Overall, 37% of Americans approve of the way Trump is handling the presidency, 57% disapprove – virtually identical to his marks in late September. But the percentage who say things in the country are going well has fallen from 53% in August to 46% now, about the same as after Trump’s tumultuous first weeks in office.

And as the White House pushes for congressional action on tax reform and takes steps to modify Obamacare on its own, few say they think Trump’s policies will bring about positive change. Around four in 10 (38%) say the policies Trump has proposed will move the country in the right direction, 56% say the wrong direction. Back in March, that was a near-even split.

Read the poll results

Even fewer approve of Trump’s approach to Republicans in Congress. Overall, 32% approve of the way the President is handling his relationship with Republicans in Congress while 54% disapprove.

Although Trump said on Monday that he and Senate Majority Leader Mitch McConnell were “closer than ever before,” the relationship has been marked by sharp criticism from Trump toward both McConnell and his House counterpart Speaker Paul Ryan. But the tension seems to be playing well with Trump’s base.

Among Republicans, 68% say they approve of the way Trump is handling the relationship, further evidence that the GOP laity prefers Trump’s approach to that of congressional Republicans. Asked directly whether they trust Trump or the congressional Republicans to handle major issues facing the country, 63% of Republicans choose Trump, 29% said Republicans in Congress.

That’s not true among the overall public, though. Nearly half (47%) overall say they have more confidence in the GOP in Congress to handle major issues facing the country vs. 30% who say they have confidence in Trump. A sizable 17% trust neither.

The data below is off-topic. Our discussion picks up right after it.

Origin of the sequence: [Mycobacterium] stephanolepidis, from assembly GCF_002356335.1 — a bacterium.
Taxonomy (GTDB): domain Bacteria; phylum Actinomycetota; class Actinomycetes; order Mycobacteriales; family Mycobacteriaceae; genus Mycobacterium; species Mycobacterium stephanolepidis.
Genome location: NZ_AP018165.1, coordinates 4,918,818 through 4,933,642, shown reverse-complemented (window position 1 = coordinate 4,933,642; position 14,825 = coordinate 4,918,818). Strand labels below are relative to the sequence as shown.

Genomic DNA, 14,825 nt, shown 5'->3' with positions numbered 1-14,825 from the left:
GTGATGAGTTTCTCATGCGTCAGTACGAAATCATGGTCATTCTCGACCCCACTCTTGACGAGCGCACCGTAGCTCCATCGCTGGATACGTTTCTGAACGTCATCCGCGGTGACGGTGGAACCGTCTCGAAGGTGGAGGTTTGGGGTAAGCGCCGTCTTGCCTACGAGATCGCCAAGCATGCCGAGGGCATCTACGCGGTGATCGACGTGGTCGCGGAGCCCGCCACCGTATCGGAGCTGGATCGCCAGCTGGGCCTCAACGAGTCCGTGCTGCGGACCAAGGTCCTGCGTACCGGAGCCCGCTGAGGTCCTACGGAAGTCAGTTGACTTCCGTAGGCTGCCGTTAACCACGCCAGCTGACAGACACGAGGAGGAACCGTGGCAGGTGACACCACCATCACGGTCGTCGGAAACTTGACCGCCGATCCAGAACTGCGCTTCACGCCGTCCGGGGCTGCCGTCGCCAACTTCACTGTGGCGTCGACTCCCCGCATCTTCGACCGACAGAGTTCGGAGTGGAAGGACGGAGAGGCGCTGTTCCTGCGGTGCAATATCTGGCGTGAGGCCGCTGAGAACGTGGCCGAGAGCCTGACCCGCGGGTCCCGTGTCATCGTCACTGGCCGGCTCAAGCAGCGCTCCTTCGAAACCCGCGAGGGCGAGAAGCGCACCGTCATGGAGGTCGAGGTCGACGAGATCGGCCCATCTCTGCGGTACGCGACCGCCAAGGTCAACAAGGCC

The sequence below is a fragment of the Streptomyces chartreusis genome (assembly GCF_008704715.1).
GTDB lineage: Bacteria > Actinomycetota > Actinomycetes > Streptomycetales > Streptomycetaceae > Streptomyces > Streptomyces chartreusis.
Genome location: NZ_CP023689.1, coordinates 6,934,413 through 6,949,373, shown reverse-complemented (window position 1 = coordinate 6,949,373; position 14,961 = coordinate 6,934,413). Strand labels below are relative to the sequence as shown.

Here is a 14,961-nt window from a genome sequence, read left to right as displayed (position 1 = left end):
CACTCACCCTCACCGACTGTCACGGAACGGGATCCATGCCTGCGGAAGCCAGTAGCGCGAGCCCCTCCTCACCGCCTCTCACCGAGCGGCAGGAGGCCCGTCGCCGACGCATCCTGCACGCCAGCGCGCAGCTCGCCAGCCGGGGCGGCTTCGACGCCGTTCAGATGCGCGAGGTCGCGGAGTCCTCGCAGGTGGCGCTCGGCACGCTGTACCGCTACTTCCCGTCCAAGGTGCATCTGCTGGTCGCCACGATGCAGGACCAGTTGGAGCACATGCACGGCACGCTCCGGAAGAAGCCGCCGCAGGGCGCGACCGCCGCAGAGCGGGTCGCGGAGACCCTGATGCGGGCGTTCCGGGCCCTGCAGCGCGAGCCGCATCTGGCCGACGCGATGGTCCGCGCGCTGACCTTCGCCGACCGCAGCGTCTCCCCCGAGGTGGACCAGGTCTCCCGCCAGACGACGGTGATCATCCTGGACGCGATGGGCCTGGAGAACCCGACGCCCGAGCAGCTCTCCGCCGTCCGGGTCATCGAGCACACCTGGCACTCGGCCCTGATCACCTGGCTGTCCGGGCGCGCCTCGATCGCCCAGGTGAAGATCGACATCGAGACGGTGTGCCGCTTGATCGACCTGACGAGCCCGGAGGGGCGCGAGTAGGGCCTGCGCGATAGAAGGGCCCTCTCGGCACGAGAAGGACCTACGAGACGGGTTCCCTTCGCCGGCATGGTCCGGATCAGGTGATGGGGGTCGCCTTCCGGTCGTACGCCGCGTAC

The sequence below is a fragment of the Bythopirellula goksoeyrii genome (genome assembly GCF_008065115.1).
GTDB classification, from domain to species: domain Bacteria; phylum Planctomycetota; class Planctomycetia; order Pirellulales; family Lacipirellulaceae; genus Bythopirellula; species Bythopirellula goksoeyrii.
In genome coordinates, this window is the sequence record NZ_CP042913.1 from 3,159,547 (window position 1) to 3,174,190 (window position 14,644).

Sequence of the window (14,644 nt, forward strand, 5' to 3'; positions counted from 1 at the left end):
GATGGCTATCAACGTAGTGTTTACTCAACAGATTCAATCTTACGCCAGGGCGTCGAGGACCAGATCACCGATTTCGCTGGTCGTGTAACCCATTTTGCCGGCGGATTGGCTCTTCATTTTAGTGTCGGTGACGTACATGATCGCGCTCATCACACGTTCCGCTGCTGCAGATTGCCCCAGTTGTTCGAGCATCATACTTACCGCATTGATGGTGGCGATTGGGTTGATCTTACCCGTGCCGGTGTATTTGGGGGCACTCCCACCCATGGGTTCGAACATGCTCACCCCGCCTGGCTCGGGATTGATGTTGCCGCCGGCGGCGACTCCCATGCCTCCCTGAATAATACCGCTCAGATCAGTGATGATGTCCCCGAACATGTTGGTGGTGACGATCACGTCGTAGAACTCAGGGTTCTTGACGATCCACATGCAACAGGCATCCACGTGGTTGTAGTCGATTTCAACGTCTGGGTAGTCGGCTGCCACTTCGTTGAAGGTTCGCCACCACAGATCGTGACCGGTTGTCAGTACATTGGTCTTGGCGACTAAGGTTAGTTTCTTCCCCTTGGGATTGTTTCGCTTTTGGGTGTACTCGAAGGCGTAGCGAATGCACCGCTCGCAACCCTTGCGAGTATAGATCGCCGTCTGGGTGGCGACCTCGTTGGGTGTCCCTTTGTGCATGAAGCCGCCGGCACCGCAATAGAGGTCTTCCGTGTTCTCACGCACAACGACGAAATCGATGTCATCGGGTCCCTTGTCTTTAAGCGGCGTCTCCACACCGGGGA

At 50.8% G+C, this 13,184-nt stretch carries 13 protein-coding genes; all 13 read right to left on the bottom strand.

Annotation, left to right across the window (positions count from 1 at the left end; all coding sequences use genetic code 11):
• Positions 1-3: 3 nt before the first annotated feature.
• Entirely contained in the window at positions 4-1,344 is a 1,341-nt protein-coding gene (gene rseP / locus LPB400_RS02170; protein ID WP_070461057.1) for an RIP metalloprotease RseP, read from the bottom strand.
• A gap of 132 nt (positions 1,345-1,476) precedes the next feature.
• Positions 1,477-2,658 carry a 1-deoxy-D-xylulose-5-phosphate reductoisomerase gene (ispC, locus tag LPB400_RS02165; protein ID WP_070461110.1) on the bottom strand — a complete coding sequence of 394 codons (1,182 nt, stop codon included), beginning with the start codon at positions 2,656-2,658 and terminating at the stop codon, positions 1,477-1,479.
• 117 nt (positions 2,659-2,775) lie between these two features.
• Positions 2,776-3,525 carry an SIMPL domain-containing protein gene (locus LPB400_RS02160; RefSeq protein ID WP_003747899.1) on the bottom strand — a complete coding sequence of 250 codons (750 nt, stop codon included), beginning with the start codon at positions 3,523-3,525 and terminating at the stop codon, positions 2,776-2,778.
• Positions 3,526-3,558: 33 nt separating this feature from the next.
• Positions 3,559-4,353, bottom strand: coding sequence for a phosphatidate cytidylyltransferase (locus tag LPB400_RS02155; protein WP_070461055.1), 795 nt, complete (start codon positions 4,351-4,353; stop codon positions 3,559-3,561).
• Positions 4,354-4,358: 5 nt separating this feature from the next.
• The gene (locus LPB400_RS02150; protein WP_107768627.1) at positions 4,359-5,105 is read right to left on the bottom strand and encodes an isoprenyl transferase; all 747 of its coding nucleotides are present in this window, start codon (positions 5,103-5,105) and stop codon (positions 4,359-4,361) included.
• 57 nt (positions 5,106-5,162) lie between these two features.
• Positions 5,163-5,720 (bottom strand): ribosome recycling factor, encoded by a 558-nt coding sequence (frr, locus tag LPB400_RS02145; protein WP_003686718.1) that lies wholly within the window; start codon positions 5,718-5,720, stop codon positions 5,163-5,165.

Amid that Republican divide, the poll also finds Democrats holding a lead in the generic congressional ballot – 51% to 37% overall, driven by a unified base of Democrats. Nearly all self-identified Democrats (98%) say they prefer the Democratic candidate in their congressional district, compared to 88% of Republicans who prefer the GOP candidate in their district. Among independents, Democrats have an edge of just four points, within the margin of sampling error for that group.

Reviews of the President’s handling of some issues have worsened recently, according to the poll. Trump’s approval on environmental policy has dipped 10 points since earlier this year, down from 42% back in March to 32% now. The Trump administration has rolled back Obama administration rules on clean power and vowed to abandon the Paris climate agreement in recent weeks.

Trump’s decline on the issue comes almost entirely among younger Americans. Among those under age 45, just 24% approve of Trump’s handling on the issue now compared with 40% in March. Among people age 45 or older, there’s been just a small shift, from 45% approval then to 39% now.

Findings from the poll released last night showed that Trump’s approval rating for handling recent hurricanes has fallen 20 points from a mid-September 64% approval to 44% now.

The poll also measured Americans views on gun laws following the shooting deaths of 58 people in Las Vegas earlier this month. Support for stricter gun laws is slightly lower than it was after last year’s shooting at the Pulse Nightclub in Orlando (52% favor stricter laws now vs. 55% last June). But the share saying stricter gun laws would reduce the number of gun-related deaths in the country has risen compared with 2015 (46% now vs. 40% in June 2015).

The country remains divided over whether government and society can take action that will be effective in preventing mass shootings – 47% say yes, 49% no – though that is the highest share to say yes since CNN began asking this question after mass shootings starting with the January 2011 shooting in Tucson, Arizona.

Almost two-thirds support a ban on bump fire stocks (63%), more than support a ban on extended ammunition magazines (54%) or high-powered rifles capable of semi-automatic fire, such as the AR-15 (49%). A narrow majority opposes limiting the number of guns an individual can own (46% favor it, 51% oppose it), and more than 8 in 10 oppose preventing all Americans from owning guns (86% oppose that, 11% favor it).

The CNN poll was conducted by SSRS by telephone October 12 to 15 among a random national sample of 1,010 adults. The margin of sampling error for results among the full sample is plus or minus 3.5 percentage points; it is larger for subgroups.